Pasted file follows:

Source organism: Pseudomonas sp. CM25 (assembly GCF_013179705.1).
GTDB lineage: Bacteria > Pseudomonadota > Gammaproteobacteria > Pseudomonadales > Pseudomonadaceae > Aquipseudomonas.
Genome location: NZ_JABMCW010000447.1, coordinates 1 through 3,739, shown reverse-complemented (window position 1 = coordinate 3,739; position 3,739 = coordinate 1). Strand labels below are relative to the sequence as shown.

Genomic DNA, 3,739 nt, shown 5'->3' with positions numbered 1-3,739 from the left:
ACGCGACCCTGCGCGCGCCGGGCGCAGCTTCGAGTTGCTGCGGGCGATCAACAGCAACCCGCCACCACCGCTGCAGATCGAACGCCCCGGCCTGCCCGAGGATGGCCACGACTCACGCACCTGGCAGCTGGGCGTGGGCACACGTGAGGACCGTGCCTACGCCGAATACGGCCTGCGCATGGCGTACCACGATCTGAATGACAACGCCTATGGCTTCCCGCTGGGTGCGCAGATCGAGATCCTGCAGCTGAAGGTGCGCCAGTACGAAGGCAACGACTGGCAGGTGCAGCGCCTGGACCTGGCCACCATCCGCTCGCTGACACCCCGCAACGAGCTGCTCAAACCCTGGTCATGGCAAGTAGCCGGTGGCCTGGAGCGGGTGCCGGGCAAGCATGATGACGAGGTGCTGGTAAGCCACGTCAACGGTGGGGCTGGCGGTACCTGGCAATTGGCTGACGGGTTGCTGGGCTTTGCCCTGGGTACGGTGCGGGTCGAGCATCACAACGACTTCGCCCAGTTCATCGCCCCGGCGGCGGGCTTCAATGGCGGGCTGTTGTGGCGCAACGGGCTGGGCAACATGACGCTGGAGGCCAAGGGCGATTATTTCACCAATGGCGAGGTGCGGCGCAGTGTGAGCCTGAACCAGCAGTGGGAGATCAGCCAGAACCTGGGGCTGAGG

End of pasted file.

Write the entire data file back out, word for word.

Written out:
Source organism: Pseudomonas sp. CM25 (assembly GCF_013179705.1).
GTDB lineage: Bacteria > Pseudomonadota > Gammaproteobacteria > Pseudomonadales > Pseudomonadaceae > Aquipseudomonas.
Genome location: NZ_JABMCW010000447.1, coordinates 1 through 3,739, shown reverse-complemented (window position 1 = coordinate 3,739; position 3,739 = coordinate 1). Strand labels below are relative to the sequence as shown.

Genomic DNA, 3,739 nt, shown 5'->3' with positions numbered 1-3,739 from the left:
ACGCGACCCTGCGCGCGCCGGGCGCAGCTTCGAGTTGCTGCGGGCGATCAACAGCAACCCGCCACCACCGCTGCAGATCGAACGCCCCGGCCTGCCCGAGGATGGCCACGACTCACGCACCTGGCAGCTGGGCGTGGGCACACGTGAGGACCGTGCCTACGCCGAATACGGCCTGCGCATGGCGTACCACGATCTGAATGACAACGCCTATGGCTTCCCGCTGGGTGCGCAGATCGAGATCCTGCAGCTGAAGGTGCGCCAGTACGAAGGCAACGACTGGCAGGTGCAGCGCCTGGACCTGGCCACCATCCGCTCGCTGACACCCCGCAACGAGCTGCTCAAACCCTGGTCATGGCAAGTAGCCGGTGGCCTGGAGCGGGTGCCGGGCAAGCATGATGACGAGGTGCTGGTAAGCCACGTCAACGGTGGGGCTGGCGGTACCTGGCAATTGGCTGACGGGTTGCTGGGCTTTGCCCTGGGTACGGTGCGGGTCGAGCATCACAACGACTTCGCCCAGTTCATCGCCCCGGCGGCGGGCTTCAATGGCGGGCTGTTGTGGCGCAACGGGCTGGGCAACATGACGCTGGAGGCCAAGGGCGATTATTTCACCAATGGCGAGGTGCGGCGCAGTGTGAGCCTGAACCAGCAGTGGGAGATCAGCCAGAACCTGGGGCTGAGG